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Spring wrap-up: Texas A&M Aggies

10h

COLLEGE STATION, Texas — Many SEC programs conducted spring games over the last two weekends to conclude spring practice. Not so for Texas A&M, which didn't have a spring game for the second consecutive year because of ongoing construction at Kyle Field. Coach Kevin Sumlin and company instead held a closed scrimmage on April 11 to wrap up spring ball ahead of his fourth season at the helm. Here's a look at some of the noteworthy developments from the Aggies' spring:

Players rising:

Kyle Allen: The difference between Allen this time a year ago and Allen right now is immense. Last spring he was a true freshman simply trying to learn the offense; this spring he has the benefit of game experience, including five starts, plus a second spring worth of practices. Offensive coordinator Jake Spavital said the team went through four installations of the offense this spring, which meant Allen had a chance to run every play in the playbook four times. Allen is maturing, he's beginning to grow into a leader and coupled with his more than sufficient physical talent, the outlook is bright for the sophomore quarterback.

Justin Evans: Safety is one position where the Aggies have lacked consistency the last two years, but there was significant buzz surrounding Evans' play this spring. He's an aggressive, instinctive player who embraces contact and is showing why he was the No.1-ranked junior-college safety in the 2015 recruiting class. He has the look of an instant-impact player in the Aggies' defense.

Daeshon Hall: Hall was finally healthy this spring. He has battled injuries off and on early in his career and had to miss spring football in 2014 because of offseason shoulder surgery. Not so this offseason. He was healthy and effective and gives defensive coordinator John Chavis and defensive ends coach Terry Price reason to be excited. His athleticism, paired with and lined up opposite star-in-the-making Myles Garrett, gives the Aggies a quality defensive end tandem and a chance to generate consistent pass rush.

Christian Kirk: Everything coming out of Aggieland regarding Kirk is positive. From his on-field performance to his off-field demeanor, it looks like Texas A&M hit a home run with the Scottsdale, Arizona, product. The ESPN 300 recruit looks poised to see the field plenty as a true freshman this fall, and if he has a strong summer and training camp he could battle for a starting spot.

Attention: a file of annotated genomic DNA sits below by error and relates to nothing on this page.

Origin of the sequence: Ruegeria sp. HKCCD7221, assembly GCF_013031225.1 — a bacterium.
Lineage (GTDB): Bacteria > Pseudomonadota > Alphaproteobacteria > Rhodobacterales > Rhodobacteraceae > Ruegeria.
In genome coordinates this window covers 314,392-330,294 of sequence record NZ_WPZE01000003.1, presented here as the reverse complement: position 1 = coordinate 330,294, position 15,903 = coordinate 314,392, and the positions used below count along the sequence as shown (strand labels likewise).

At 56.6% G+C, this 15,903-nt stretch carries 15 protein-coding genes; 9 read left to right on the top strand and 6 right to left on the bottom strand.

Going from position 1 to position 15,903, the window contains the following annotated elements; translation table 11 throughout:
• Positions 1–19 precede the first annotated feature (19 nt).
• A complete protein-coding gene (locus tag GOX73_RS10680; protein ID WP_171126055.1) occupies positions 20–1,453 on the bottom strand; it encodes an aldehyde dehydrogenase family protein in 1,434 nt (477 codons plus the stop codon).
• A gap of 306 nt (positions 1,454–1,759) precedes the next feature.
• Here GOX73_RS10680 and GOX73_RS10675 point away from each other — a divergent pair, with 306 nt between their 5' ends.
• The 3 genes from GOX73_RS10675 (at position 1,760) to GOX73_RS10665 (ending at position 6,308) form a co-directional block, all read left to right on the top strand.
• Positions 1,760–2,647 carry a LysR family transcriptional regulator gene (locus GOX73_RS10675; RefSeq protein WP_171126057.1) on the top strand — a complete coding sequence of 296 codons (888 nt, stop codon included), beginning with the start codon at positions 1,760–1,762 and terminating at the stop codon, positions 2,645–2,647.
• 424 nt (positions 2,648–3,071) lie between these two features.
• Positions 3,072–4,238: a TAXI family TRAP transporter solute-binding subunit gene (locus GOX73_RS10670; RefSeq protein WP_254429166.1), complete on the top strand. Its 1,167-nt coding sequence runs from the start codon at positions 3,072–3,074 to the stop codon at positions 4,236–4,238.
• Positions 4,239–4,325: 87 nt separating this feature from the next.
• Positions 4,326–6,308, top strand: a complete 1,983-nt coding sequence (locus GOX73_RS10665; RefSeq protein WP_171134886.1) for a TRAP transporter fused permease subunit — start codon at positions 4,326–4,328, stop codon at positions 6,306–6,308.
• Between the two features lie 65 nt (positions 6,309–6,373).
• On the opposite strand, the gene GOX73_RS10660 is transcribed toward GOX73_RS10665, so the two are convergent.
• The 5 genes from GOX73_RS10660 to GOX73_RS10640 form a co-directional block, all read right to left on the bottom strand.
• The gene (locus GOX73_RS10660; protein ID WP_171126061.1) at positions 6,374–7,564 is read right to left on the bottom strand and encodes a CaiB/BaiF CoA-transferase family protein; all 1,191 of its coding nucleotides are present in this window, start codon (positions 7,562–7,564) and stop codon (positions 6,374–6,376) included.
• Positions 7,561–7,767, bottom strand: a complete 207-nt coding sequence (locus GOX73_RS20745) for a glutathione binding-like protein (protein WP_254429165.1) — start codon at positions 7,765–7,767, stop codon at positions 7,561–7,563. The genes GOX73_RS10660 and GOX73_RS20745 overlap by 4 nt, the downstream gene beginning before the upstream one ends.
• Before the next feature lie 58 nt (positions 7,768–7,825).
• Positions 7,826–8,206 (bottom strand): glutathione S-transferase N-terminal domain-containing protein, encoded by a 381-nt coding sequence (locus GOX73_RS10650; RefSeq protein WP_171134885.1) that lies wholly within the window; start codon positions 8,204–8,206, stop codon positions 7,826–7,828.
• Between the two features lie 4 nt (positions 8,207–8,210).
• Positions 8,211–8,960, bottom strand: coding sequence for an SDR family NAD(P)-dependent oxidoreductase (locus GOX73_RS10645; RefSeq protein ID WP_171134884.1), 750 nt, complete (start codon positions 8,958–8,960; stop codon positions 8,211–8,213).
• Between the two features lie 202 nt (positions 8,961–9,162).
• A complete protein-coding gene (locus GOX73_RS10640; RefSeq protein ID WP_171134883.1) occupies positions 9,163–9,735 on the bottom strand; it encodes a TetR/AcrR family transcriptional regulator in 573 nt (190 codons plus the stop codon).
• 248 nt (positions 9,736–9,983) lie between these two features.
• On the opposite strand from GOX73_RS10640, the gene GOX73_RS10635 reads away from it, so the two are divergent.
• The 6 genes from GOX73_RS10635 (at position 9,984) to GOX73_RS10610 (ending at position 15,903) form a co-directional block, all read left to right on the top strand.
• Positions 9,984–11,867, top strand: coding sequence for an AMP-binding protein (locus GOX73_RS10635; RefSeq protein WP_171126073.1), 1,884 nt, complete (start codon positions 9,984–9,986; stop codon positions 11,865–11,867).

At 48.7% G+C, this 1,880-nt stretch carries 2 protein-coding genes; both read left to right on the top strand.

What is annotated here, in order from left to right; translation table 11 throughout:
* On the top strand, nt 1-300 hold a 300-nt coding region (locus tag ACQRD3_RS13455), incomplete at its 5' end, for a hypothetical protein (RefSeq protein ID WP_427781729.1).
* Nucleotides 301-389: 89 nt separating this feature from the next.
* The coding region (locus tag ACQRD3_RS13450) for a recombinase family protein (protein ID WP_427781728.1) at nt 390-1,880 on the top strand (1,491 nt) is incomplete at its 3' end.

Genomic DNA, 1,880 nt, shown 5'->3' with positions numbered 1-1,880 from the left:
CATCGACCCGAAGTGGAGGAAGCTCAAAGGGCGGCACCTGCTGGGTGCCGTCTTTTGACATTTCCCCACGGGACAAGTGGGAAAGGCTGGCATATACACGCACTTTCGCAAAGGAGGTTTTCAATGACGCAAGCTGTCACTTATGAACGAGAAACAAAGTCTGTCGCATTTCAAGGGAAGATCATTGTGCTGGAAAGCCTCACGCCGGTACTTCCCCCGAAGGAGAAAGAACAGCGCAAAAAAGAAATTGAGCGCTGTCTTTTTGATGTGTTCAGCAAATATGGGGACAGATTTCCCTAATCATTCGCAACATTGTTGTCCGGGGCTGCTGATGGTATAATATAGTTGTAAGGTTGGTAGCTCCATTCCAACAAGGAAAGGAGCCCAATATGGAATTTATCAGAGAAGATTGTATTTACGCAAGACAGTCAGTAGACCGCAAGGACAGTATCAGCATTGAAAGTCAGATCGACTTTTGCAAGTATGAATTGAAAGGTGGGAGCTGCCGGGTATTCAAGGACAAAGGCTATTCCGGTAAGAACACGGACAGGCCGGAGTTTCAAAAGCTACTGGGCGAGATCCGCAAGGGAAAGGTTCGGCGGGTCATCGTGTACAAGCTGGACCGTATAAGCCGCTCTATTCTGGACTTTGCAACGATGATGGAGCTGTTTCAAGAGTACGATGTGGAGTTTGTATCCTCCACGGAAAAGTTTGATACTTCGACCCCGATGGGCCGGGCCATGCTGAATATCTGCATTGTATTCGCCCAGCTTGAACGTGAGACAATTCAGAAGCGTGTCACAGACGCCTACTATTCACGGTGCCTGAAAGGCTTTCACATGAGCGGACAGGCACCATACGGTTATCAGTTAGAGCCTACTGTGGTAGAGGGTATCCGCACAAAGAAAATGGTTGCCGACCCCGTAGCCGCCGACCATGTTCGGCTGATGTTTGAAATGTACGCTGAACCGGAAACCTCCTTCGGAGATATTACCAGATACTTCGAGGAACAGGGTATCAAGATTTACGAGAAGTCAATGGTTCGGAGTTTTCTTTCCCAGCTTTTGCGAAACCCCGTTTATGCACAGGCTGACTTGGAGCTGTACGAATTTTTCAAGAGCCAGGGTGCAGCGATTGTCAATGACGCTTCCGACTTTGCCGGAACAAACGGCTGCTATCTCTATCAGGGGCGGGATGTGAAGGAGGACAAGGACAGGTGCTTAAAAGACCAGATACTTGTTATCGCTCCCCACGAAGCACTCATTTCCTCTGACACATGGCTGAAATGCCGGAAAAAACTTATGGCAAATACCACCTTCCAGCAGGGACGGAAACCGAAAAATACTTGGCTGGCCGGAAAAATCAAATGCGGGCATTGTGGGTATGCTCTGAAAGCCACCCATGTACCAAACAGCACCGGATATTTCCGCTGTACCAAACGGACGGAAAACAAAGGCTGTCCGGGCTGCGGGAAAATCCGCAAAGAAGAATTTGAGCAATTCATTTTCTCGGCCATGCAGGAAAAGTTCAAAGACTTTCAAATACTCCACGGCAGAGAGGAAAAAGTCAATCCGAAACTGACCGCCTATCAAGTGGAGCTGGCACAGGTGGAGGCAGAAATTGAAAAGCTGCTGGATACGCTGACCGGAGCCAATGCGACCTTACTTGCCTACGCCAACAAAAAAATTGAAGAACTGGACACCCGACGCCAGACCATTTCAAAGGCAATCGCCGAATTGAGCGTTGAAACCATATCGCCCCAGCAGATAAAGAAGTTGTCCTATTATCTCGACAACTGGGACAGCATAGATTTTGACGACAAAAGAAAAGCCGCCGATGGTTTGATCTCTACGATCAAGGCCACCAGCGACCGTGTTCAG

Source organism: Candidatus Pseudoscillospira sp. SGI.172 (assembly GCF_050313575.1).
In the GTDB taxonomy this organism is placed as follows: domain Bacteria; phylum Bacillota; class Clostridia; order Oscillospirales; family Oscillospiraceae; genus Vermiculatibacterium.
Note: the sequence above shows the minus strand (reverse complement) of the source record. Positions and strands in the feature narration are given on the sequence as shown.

Julien Obioha: The senior defensive lineman seemed rejuvenated this spring as the Aggies decided to utilize him somewhat differently than in seasons past. He spent his first three years on campus at defensive end, but this spring Obioha got work at defensive tackle as well. On the interior, he's more athletic than your typical defensive tackle and that will allow him to be a playmaker. "When you go in the room with all the fat, slow guys and you're a little slimmer and faster than the others ... feeling like a better athlete, that's always nice," Obioha said jokingly of the transition. A defensive line that includes Garrett, Hall and Obioha seems to have strong pass-rush possibilities, and it'll be interesting to see how his role develops in the fall.

Things we learned:

Defensively, the Aggies will attack: Under the watch of Chavis, the Aggies' new defensive coordinator, the defense transitioned to more of a one-gap, vertical, attacking mentality in contrast a two-gap, horizontal, read-and-react unit that it was. Players seem to be embracing the change. Said Obioha: "A one-gap allows you to attack a lot more. ... Everybody is up field and attacking their gap and when that happens, there are TFLs [tackles for loss] and sacks."

New look for the offensive line: A new offensive line coach (Dave Christensen) means there will be some changes up front, notably in stance. The Aggies used to be mostly in two-point stances, except for short-yardage run situations, this year, Christensen says the interior linemen will be in a three-point stance most of the time while the tackles will have the option at certain times in games to be in three-point, but will remain mostly in two-point. What kind of impact that has on the run production remains to be seen, but it's an area the Aggies want to improve after finishing 82nd nationally in the category (149.9 yards per game)

Unanswered questions:

Will the Aggies be adequate at linebacker? It was difficult to gauge what the fall will be like at linebacker, a position at which the Aggies still need depth, because of how many players were out. The four players who will likely serve as the top four linebackers – Otaro Alaka, A.J. Hilliard, Josh Walker and Shaan Washington – all missed much of or at least portions of spring football. That afforded the opportunity to true freshman Richard Moore to get a ton of reps and he had a quality spring, but most of the pieces of the puzzle will need to be healthy before a proper evaluation of what to expect can be made. That position group also goes through some transition, as Chavis will oversee linebackers.

How much improvement will the defense show? The Aggies were last in the SEC the last two seasons in total defense and rushing, thus, they shelled out big money for a big-name defensive coordinator with impressive credentials. But how much improvement should be realistically expected? Being a top-30 defense right away might be asking too much (the Aggies still need to improve overall quality depth), but if they can jump into the top half nationally that would be a significant step forward.